But those stats have been a bit misleading for the crowd that wants to establish the run for the sake of establishing a ground attack. What the Ravens and Titans did was make rushing the football more efficient than any other team in the league. 

Baltimore rushed for 5.5 yards per carry in the regular season, half-a-yard more than any other team in the league. They were only one of three teams to surpass the five yard-mark — one other team was the Titans. 

When compared to passing stats across the league, however, none of the qualified quarterbacks had worse than a six-yard average when passing the ball. Speaking strictly from the numbers, passing is still more advantageous than rushing the ball, no matter what teams that advanced far in the playoffs accomplished. 

What the Ravens and Titans do have, however, are two athletes that are unique in the NFL. Lamar Jackson was the league’s best rushing quarterback of all time and Henry led the league in total rushing yards. 

So the Ravens and Titans didn’t reinvent the wheel and show the NFL the ground game was more effective, but instead showed the league to lean into the special talents that both teams had. 

While the Titans were clearly better when Henry had his best days on the ground, there’s not a direct relationship to more Henry touches equaling a better day for the Titans. 

When the Ravens fell behind 14-0 to the Titans, Henry had just seven rushes for 28 yards on the ground. Down the stretch, he rushed 23 more times for 167 yards — a 7.26 yard average. Essentially, the Titans used Henry most effectively when they had already scored the winning points. 

The same can be said for the 49ers in the NFC Championship, who barely used Jimmy Garoppolo's arm. But when Raheem Mostert averages more than seven yards per carry, it’s difficult to get away from the run.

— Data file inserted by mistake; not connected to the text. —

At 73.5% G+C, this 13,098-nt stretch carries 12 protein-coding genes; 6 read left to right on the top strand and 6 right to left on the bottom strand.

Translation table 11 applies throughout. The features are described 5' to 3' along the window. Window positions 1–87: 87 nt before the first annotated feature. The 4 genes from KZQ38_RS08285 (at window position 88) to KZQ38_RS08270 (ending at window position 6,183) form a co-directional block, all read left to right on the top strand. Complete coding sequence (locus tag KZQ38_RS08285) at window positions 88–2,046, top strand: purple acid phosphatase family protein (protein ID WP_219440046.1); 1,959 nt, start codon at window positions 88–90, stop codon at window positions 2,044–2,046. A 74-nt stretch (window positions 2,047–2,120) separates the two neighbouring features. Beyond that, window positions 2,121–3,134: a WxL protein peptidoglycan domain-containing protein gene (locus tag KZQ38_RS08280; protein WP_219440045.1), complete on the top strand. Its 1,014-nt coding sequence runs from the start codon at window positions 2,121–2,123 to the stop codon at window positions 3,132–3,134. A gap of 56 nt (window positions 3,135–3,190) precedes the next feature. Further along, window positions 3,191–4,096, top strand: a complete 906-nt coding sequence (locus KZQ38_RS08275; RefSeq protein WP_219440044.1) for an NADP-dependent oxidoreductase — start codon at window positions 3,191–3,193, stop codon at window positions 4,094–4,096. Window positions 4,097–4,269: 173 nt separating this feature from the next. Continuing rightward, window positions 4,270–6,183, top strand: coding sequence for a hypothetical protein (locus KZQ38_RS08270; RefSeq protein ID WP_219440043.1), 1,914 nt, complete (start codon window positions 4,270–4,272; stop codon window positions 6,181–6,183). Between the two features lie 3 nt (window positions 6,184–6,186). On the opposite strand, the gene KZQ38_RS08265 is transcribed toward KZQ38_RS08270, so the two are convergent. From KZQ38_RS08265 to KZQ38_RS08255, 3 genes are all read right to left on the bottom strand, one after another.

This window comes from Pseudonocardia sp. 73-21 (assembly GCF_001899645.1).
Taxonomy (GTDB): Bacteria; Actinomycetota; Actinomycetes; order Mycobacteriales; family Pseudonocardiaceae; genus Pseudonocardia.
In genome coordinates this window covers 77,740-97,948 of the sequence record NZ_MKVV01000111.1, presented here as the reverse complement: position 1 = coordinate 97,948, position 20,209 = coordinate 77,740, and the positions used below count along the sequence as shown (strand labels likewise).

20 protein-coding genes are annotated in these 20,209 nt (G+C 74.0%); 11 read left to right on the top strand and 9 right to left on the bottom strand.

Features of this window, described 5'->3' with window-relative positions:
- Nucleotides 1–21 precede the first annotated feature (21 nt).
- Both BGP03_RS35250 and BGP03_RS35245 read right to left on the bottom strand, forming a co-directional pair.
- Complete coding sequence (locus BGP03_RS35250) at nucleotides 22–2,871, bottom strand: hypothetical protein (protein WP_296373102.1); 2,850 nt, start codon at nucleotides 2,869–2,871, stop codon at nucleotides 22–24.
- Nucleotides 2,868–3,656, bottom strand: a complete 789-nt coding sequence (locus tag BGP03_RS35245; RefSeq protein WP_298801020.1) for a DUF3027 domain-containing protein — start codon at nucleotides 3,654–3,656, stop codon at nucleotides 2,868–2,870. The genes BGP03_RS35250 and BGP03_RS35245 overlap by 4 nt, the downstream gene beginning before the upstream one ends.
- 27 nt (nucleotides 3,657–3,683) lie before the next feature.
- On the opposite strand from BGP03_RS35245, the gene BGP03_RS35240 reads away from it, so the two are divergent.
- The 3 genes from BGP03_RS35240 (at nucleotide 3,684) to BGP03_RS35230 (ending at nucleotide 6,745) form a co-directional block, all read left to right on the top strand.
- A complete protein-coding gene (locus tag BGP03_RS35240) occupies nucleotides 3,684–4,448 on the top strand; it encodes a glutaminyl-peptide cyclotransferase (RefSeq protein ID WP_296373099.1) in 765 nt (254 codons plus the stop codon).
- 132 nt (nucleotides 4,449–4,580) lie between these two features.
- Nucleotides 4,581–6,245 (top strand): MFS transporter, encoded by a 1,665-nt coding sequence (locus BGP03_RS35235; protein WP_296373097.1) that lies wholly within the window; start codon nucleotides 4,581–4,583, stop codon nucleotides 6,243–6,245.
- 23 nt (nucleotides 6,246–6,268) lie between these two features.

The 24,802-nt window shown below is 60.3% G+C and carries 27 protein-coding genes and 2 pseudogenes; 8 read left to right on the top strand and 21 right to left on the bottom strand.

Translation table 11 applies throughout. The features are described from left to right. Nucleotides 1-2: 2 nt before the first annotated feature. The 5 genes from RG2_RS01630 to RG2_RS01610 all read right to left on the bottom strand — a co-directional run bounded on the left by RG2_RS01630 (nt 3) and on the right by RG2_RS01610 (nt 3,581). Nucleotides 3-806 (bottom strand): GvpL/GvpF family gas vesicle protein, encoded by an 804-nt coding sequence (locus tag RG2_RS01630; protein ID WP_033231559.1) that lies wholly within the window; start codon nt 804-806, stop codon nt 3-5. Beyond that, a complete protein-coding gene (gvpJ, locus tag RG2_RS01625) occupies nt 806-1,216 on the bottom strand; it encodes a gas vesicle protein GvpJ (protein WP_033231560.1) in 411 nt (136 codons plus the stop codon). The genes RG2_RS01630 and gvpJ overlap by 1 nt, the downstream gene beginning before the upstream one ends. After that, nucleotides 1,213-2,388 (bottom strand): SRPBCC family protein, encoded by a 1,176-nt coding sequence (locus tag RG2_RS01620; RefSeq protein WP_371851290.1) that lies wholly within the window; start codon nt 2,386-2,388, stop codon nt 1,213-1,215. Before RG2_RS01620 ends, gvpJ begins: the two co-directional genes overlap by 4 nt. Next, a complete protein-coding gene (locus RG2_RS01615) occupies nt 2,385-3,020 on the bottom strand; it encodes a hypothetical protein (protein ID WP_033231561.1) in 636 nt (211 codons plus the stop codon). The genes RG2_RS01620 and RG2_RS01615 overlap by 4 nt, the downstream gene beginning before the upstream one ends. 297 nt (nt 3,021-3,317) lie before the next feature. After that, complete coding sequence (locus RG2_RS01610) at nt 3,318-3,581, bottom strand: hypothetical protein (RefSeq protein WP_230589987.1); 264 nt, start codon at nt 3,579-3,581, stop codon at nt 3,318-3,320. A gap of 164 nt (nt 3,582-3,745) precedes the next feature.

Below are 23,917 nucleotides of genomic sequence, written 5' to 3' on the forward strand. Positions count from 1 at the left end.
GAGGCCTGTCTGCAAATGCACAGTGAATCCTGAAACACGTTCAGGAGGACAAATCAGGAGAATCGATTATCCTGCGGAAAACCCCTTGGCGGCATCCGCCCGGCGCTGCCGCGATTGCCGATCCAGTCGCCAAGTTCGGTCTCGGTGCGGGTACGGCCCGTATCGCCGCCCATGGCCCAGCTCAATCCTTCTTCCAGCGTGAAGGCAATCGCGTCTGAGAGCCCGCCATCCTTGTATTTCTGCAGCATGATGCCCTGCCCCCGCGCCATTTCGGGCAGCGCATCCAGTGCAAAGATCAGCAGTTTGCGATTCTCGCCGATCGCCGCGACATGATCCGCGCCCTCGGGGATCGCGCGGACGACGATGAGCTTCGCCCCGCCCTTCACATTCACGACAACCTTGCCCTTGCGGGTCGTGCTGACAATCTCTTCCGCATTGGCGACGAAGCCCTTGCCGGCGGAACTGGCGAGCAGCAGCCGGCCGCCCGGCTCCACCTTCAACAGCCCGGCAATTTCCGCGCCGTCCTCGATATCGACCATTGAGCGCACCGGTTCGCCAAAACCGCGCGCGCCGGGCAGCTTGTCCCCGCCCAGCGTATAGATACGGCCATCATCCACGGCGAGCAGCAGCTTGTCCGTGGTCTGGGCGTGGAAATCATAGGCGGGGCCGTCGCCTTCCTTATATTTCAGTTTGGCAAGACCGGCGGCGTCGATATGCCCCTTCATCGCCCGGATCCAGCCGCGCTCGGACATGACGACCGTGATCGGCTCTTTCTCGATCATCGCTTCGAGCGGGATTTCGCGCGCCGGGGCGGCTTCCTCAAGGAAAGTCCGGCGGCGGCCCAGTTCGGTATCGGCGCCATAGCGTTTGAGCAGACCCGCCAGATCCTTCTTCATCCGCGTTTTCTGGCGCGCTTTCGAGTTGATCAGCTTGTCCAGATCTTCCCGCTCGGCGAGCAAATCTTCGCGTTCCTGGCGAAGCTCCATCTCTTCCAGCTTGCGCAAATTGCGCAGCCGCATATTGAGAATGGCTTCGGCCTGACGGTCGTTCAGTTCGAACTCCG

So while it might seem that simply running the ball got teams to the playoffs, and championship games, it was the fact that they were able to run the ball more efficiently than other teams across the league. Rushing attempts weren’t the reason those teams won, but how they used those rushing attempts instead.

And when Jackson and Henry are leading the charge, it’s hard not to give them the ball.

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DC United acquires midefielder Julian Gressel from Atlanta United

DC United acquires midefielder Julian Gressel from Atlanta United

One week after paying a record-breaking transfer fee to acquire Edison Flores, DC United added another midfielder to the roster in the form of Julian Gressel. 

DC United acquired Gressel from Atlanta United via transfer Tuesday for $650,000 in 2020 Target Allocation Money (TAM) and $100,000 in TAM for 2021. Additional compensation could be owed to Atlanta based on performance incentives. 

Gressel was the eighth overall pick in the 2017 MLS SuperDraft and has led the league in assists since debuting with Atlanta in 2017. Over his first 98 career appearances, he's recorded 32 assists to go along with 15 career goals. 

"[Gressel] has impressed throughout his time in MLS and has been a major component to Atlanta’s success in the league since 2017," DC GM and VP of Soccer Operations Dave Kasper said in a statement. "Last year, he led Atlanta in assists and chances created while also scoring eight goals so we’re looking forward to adding his impressive goal creating ability and eye for goal to our roster in 2020 and beyond."

Gressel was the 2017 MLS Rookie of the Year after scoring five goals and recorded nine assists in his first 32 appearances as a pro.